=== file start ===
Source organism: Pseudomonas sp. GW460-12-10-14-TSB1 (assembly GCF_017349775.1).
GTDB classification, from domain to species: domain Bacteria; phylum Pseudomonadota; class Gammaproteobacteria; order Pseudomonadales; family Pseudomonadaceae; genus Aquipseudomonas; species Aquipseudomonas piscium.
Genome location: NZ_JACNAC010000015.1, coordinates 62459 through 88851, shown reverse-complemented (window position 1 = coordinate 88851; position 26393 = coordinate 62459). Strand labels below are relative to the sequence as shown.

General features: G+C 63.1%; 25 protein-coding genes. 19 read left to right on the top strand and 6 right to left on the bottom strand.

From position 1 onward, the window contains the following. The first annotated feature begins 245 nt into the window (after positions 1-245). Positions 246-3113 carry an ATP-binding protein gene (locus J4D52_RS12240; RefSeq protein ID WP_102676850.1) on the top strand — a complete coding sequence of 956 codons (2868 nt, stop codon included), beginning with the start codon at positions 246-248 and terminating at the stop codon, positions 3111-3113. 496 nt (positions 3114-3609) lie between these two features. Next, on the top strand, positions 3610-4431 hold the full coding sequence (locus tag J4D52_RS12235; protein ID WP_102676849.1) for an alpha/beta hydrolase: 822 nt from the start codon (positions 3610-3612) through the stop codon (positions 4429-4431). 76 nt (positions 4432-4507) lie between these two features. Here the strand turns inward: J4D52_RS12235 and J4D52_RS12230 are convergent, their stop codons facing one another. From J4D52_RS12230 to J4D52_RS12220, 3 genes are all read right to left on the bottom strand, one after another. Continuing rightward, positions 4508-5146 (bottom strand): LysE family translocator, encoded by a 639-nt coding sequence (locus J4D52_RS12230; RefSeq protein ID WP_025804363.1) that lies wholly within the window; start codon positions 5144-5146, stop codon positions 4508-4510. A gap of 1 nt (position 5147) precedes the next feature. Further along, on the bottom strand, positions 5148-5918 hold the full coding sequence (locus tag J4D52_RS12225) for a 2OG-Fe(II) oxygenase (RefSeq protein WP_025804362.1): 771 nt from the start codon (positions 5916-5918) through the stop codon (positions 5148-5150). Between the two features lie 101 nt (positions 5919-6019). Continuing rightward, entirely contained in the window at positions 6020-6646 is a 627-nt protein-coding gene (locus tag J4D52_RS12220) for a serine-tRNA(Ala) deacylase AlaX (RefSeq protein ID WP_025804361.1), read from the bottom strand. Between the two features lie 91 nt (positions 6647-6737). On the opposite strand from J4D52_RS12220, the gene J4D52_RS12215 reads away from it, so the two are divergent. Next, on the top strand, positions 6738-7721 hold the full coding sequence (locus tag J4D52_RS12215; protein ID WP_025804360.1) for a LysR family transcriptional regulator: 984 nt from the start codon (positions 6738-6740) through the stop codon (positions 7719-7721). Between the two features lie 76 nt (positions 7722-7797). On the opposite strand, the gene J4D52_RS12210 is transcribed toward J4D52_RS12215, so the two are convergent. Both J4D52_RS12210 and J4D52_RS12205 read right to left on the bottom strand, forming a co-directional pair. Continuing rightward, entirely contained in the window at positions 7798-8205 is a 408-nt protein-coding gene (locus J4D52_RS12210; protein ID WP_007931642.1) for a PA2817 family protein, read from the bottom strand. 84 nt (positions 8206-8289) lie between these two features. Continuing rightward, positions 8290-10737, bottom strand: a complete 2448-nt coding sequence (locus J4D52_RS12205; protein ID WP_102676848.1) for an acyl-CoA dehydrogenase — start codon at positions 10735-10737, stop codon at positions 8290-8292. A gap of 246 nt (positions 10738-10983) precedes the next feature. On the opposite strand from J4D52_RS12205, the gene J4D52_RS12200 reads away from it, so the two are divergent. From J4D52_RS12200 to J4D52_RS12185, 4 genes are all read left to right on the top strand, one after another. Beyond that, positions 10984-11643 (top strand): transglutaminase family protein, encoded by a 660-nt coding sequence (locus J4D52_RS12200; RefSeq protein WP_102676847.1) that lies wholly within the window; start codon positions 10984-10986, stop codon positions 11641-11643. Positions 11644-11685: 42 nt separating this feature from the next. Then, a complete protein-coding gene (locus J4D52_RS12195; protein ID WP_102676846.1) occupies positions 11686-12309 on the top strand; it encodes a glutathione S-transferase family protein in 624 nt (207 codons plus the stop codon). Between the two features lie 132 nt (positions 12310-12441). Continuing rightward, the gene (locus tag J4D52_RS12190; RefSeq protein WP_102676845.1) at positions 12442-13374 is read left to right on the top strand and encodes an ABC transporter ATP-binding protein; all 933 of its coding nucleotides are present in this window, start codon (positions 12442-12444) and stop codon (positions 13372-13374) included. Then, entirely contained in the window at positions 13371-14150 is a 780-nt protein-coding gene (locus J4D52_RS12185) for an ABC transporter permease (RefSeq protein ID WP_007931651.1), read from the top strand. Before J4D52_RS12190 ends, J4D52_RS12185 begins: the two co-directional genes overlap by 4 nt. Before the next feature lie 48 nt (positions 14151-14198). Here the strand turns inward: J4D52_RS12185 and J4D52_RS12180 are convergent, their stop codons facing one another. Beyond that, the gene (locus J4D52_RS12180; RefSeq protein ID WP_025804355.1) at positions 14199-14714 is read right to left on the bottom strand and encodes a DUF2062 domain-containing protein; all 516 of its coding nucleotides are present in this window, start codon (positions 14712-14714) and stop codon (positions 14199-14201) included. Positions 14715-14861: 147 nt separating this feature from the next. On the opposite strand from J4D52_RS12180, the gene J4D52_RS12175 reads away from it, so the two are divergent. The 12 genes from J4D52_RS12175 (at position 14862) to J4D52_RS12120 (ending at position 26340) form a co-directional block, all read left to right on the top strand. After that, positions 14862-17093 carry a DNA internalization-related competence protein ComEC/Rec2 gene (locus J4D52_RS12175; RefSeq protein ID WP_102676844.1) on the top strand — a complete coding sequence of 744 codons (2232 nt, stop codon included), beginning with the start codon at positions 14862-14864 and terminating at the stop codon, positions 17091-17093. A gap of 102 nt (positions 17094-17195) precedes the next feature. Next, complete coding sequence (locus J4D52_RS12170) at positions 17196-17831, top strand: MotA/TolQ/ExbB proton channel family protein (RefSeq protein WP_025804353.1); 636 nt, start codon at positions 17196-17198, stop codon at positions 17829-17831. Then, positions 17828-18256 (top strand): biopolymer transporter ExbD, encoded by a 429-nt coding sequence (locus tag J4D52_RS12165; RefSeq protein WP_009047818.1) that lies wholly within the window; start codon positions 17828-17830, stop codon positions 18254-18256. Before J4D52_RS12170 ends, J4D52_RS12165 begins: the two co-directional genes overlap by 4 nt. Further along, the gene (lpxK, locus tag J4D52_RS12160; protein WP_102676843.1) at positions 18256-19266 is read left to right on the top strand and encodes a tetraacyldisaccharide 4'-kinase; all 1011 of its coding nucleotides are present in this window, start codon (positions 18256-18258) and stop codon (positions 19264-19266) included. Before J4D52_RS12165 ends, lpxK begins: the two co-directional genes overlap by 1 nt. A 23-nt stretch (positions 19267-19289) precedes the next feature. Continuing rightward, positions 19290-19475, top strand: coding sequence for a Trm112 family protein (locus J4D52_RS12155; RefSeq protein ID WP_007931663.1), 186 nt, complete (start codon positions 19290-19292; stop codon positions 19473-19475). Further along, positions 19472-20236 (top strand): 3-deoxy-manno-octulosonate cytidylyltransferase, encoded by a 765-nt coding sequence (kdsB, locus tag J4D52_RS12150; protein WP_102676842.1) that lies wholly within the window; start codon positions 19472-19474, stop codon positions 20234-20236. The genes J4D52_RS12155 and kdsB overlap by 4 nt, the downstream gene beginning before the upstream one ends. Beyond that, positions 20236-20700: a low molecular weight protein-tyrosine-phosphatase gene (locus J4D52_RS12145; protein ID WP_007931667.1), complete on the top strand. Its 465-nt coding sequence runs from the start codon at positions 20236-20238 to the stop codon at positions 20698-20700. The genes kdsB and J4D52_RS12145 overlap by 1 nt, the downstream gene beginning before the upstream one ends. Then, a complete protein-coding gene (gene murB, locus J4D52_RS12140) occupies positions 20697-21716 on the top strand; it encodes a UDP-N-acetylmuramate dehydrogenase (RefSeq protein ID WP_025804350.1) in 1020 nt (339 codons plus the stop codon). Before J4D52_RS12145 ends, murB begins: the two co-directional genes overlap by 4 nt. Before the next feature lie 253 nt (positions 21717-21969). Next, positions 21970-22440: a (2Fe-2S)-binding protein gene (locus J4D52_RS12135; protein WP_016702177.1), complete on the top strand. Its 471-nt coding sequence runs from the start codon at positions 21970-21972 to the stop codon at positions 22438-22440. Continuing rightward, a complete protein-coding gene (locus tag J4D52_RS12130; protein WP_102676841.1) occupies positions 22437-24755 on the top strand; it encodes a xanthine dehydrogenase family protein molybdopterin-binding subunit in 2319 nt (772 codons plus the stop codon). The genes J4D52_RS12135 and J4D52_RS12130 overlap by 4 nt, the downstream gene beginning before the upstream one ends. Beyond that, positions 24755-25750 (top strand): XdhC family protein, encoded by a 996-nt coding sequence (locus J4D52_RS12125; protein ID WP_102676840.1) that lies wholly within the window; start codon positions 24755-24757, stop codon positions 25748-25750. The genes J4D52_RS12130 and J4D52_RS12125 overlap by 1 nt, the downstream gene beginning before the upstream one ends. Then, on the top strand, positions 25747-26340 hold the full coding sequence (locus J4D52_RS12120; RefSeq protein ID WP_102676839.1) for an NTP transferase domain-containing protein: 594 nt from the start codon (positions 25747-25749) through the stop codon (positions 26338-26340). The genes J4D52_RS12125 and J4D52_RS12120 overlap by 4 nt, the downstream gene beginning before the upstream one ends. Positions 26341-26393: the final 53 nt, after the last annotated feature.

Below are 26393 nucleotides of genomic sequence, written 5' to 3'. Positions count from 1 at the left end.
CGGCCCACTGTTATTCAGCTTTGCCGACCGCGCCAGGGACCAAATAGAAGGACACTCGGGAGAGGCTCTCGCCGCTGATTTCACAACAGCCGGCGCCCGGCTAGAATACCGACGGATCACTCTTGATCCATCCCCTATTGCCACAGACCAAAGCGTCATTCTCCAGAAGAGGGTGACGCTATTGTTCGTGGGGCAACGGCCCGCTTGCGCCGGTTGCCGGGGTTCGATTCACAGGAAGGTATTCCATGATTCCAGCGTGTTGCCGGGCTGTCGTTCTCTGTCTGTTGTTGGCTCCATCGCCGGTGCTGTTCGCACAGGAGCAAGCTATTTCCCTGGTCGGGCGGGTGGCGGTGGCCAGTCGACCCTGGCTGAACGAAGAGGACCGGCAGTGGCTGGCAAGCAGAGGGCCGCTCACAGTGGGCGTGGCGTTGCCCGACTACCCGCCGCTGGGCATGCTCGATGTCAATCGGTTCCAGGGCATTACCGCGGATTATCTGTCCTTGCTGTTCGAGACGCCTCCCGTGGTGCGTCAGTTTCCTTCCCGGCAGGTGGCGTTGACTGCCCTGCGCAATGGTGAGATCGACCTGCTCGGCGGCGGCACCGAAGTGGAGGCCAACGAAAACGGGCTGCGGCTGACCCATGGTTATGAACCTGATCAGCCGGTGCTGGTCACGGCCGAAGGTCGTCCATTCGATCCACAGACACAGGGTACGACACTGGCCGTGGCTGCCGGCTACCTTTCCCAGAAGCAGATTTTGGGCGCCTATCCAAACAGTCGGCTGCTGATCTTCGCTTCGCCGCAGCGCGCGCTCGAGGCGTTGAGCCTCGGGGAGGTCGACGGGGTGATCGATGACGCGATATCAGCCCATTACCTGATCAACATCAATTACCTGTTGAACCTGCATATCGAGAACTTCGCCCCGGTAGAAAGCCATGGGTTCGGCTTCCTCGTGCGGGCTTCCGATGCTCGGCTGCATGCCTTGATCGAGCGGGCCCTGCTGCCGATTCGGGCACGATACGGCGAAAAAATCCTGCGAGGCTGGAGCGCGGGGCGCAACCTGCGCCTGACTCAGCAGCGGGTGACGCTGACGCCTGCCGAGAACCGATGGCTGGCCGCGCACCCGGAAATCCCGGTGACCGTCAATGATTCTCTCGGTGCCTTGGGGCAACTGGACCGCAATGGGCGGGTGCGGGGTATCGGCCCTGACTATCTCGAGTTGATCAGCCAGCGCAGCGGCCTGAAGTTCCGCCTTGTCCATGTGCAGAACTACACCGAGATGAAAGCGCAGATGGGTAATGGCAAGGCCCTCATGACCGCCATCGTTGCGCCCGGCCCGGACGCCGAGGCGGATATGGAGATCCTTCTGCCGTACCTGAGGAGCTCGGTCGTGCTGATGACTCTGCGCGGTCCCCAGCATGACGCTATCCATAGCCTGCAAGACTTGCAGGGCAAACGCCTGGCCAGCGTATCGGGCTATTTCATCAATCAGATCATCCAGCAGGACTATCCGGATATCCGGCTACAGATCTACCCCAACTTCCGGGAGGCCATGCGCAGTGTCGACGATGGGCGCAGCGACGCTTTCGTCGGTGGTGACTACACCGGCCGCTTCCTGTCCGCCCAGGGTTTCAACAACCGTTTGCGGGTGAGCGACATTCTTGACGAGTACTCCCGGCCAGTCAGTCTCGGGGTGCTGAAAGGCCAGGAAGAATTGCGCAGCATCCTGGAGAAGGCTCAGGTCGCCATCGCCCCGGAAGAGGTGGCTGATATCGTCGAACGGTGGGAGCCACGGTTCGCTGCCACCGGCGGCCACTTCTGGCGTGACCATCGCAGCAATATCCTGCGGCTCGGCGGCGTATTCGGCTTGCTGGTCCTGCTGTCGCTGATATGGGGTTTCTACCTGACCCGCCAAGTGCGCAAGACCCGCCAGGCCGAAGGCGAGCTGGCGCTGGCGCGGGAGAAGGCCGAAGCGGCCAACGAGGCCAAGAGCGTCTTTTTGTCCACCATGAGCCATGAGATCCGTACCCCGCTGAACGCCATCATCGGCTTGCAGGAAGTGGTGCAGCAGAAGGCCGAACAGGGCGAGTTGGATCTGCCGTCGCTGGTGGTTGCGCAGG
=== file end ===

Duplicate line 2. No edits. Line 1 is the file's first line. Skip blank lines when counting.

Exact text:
GTDB classification, from domain to species: domain Bacteria; phylum Pseudomonadota; class Gammaproteobacteria; order Pseudomonadales; family Pseudomonadaceae; genus Aquipseudomonas; species Aquipseudomonas piscium.